There were looks of alarm on the faces of two women yesterday morning when I reached out to open the door to the work room at Central Presbyterian Church. "Don't go in there! We've cornered a chipmunk," they told me.
I tried to imagine what kind of vorpal chipmunk had terrorized the church secretary and another church member. I learned that earlier that morning the chipmunk had surprised the women by running through the church office.
They had chased it around with a cardboard box trying to trap it, only to be shocked and startled when the chipmunk would jump over the box. I don't know who was more frightened, the chipmunk or the women.
I cautiously went into the work room and observed that the terrified chipmunk was really there. I found him hiding behind a radiator. I tried to get a picture, but he would run quickly across the room to another hiding spot whenever he knew I had identified where he was. "Alvin" would not stand still for a photo moment, much less to sign a release form.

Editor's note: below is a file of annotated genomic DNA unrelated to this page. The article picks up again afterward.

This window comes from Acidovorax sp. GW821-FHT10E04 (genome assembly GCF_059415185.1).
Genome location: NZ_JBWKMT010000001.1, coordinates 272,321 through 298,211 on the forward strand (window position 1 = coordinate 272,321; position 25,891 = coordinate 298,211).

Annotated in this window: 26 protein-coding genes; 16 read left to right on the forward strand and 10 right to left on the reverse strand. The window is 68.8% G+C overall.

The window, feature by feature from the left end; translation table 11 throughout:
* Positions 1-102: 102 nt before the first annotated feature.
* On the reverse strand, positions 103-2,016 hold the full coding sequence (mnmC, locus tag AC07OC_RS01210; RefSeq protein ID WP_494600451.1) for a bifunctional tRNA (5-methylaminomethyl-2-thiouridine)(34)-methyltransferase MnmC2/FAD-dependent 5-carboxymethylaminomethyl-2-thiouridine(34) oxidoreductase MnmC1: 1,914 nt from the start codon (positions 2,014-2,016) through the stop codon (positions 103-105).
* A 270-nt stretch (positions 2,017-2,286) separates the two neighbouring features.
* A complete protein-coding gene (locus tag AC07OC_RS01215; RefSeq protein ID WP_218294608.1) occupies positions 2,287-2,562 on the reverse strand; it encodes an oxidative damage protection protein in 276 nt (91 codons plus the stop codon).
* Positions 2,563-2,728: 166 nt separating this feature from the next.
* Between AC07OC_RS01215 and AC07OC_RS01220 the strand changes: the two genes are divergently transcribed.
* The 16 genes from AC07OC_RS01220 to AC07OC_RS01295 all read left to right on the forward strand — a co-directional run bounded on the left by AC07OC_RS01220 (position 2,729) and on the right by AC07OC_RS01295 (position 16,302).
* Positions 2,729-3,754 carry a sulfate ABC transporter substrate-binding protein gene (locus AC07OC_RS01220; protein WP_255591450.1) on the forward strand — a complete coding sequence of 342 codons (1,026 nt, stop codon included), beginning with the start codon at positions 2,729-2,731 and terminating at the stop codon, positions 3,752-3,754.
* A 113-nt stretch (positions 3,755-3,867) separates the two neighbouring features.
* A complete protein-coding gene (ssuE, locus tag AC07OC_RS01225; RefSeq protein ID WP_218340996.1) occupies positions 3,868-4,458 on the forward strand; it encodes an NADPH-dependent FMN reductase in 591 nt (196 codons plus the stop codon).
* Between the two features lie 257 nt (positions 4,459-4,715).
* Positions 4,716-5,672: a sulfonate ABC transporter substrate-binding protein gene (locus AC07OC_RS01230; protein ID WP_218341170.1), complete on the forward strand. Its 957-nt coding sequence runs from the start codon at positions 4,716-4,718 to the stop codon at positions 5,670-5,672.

We did not have a humane trap in the church building, and a normal mouse trap would have been cruel. Trying to confine him in smaller and smaller spaces would only make the creature more anxious and unpredictable. So I redefined the problem. The goal was not to trap him; the goal was to get him out of the building.
We propped open the windows in the work room, and used yardsticks and a piece of lumber to create ramps to each of the windows.
Then I left the work room, closed the door behind me, and went off to do other work for about a half hour.
When I came back into the work room "Alvin" was sitting on a window sill, eating the peanut butter. I advanced toward the window and the chipmunk behaved predictably by scampering out the window and jumping to the ground. Once the windows were closed the problem was solved. I went outside to check, and was surprised to see that "Alvin" was already trying to figure out how to get back inside so he could eat the rest of the peanut butter.
Constructing a way out of the church was actually quite easy. Now if only a congregation in a denomination that lost 48,474 members in 2005 could be as ingenious about creating ways into the church.